Can Someone Please Hack the Clinic Day?

hack (verb): to create a usually innovative solution to a computer hardware or programming problem or limitation

This past weekend I again had the opportunity to attend the excellent Medicine X conference. Despite the conference focus on the convergence of medicine and emerging technologies, the main message I left with had nothing to do with technology. It had to do with listening.

I heard from eloquent e-patients and caregivers about the importance of finding health care providers that truly listened. I learned from Dr. Leana Wen and others about the pitfalls and errors that can occur when we don’t.

I’ve been a listening evangelist for a long time now. I’ve written about it. I teach about it. I tell residents and medical students that really listening, making sure that we understand what the patients’ and families’ real concerns are, is the heart of our job. If a family goes away from my clinic feeling less than fully heard, I have failed.

Here’s the problem. We are failing. The “system” is not telling physicians to listen. It is not rewarding those who do. Instead, it is telling us to make sure we go faster, fill in all of the boxes, click all of the buttons. It tells us that it is not how well we care, but how much we do, that matters. It is increasingly hard to listen to our patients when we are given less and less time to do so.

So I came away from Medicine X this year hoping that someone will hack the clinic day. I hope someone will figure out that not every patient fits into a 15 minute visit and work some flexibility into the way patients are scheduled. I hope that creative ideas from folks like Dr. Swanson and Dr. Lee will be put into general practice. I hope one of those EMR companies out there will take innovative thoughts from students like Roheet Kakaday and put them out there for all to use.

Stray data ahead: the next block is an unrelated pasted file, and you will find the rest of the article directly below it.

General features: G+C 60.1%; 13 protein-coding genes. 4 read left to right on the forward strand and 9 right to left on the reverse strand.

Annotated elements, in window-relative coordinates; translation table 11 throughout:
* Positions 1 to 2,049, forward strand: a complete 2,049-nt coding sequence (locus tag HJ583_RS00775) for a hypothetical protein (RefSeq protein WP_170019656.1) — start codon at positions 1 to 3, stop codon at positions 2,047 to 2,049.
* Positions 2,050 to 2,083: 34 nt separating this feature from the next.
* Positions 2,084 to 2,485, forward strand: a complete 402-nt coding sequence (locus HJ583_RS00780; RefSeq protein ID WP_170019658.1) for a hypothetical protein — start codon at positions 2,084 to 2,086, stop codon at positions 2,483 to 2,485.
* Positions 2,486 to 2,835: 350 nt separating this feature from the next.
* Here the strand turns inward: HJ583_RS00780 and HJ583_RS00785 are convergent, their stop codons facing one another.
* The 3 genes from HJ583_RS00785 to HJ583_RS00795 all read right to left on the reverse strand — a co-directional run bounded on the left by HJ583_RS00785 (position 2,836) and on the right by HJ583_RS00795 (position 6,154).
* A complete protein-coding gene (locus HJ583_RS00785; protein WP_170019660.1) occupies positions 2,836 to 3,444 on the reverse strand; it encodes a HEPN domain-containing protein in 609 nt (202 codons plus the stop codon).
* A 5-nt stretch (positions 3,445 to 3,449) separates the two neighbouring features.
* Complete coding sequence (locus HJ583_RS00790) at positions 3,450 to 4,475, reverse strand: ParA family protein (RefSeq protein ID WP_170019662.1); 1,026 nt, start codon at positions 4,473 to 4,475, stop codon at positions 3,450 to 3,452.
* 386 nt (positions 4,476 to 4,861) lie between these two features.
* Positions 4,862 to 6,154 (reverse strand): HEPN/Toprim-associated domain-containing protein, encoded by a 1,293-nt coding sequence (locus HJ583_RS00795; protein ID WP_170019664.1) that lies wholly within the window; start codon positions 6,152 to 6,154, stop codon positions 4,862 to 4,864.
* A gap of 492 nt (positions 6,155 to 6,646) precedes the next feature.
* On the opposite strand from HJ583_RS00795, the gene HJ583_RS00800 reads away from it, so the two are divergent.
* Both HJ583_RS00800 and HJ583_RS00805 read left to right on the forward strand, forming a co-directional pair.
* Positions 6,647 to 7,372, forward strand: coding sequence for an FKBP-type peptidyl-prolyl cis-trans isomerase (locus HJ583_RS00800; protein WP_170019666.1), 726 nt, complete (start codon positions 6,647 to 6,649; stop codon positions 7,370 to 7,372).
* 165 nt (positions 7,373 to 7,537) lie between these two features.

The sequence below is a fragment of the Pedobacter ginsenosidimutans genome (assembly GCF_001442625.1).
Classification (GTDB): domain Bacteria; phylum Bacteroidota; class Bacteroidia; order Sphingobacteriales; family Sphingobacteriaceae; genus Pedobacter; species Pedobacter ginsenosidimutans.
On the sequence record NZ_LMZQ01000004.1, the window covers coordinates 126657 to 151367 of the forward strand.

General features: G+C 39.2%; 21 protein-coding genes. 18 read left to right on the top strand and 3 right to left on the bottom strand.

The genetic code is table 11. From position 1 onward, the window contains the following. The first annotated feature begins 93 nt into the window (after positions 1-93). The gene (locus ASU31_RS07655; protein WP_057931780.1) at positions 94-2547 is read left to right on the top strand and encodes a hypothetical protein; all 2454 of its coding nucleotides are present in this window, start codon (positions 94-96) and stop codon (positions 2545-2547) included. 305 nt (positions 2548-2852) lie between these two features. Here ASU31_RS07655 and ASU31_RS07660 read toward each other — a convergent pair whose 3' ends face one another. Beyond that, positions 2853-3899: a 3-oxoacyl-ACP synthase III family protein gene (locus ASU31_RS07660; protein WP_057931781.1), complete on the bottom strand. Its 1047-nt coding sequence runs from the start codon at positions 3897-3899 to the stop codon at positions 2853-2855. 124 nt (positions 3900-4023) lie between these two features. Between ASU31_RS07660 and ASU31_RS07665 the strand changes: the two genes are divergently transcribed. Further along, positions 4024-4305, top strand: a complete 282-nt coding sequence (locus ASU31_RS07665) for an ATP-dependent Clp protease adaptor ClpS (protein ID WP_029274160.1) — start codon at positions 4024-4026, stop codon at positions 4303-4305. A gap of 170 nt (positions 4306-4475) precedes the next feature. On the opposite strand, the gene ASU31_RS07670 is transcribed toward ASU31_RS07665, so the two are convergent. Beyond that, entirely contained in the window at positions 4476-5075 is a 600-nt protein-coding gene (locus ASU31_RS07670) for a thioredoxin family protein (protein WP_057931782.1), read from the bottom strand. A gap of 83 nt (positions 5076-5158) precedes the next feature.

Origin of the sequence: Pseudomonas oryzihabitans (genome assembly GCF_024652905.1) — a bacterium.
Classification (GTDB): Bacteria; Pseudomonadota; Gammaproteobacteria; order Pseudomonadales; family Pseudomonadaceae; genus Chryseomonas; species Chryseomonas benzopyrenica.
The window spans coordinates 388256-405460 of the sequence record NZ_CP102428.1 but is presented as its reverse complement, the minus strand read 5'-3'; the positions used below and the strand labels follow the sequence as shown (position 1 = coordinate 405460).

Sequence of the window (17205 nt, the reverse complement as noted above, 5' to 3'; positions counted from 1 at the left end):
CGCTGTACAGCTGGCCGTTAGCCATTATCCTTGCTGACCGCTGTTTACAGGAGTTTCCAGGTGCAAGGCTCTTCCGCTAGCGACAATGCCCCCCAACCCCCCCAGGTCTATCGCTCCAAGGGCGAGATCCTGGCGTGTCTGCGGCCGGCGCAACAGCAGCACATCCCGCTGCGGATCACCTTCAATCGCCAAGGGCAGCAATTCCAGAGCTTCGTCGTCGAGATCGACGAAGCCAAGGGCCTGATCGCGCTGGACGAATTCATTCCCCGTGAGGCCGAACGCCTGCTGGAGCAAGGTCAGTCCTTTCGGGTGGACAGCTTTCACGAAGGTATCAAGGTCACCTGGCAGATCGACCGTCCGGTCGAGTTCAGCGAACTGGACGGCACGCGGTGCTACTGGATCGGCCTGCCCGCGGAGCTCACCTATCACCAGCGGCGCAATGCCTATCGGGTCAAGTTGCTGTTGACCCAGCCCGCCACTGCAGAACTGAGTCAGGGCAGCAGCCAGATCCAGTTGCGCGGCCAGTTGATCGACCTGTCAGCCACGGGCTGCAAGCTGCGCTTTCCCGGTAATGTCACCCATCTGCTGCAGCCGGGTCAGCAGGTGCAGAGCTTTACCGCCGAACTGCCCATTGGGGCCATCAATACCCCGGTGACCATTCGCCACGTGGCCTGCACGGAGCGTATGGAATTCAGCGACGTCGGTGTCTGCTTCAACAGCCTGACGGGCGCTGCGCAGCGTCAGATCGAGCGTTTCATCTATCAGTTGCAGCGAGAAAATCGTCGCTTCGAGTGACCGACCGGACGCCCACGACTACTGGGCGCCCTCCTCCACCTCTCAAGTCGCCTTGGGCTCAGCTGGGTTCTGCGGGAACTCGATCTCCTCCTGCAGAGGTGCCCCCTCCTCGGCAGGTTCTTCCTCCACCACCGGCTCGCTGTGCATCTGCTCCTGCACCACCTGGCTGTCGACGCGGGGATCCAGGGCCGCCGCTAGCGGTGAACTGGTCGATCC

I realize that all of this will require some real change in how physicians are reimbursed for our time. That’s fine. Go ahead and hack that too. And, I don’t mean a little at-the-edges kind of playing around. I mean really hack it.

Maybe, instead of pumping out the newest app, one of those silicon valley start-up types will come sit next to me in clinic and figure out some real solutions. And maybe the policy types will allow us to use those solutions. So I can get back to listening.

1 thought on “Can Someone Please Hack the Clinic Day?

  1. I could not agree more. After 18 years of practicing pediatrics, I can still hear one of my med school instructors say…”always make sure that your patient is better off for coming in to see you that day.” Simple, challenging and inspirational words for me. Not easy and sometimes not apparent to the clinician. Over the last 5-7 years, I know that it has gotten really hard to do this. In May, I actually stepped off the clinical practice train. I said to myself, “enough complaining…I’ve got insight into problem…so let’s see what you can do baby.” These sorts of things require increasingly huge amounts of time and commitment which is why I stopped practicing. I, now we, are working on simple solutions to common problems. Things that tend to get overlooked by admin or large tech. Our drive is to make it easier to be a doctor and healthier to be a patient. We started project out by…listening. We listened to lots doctors and patients… trying to really hear what their pain points, their challenges truly were. Late November we get to see if we figured anything out. It is an app…but it’s modeled after the little friendly paper prescription pads that used to be in our pockets. Easy to use, highly personalized by clinicians. It’s also dynamic, allowing clinicians to collaborate in new ways. Our goal is to not be very noticeable. To not get in the way of doctors and patients..but actually allow more time for high value conversations.

    organize > deliver > improve

    ziPede (pronounced “zipitty”)


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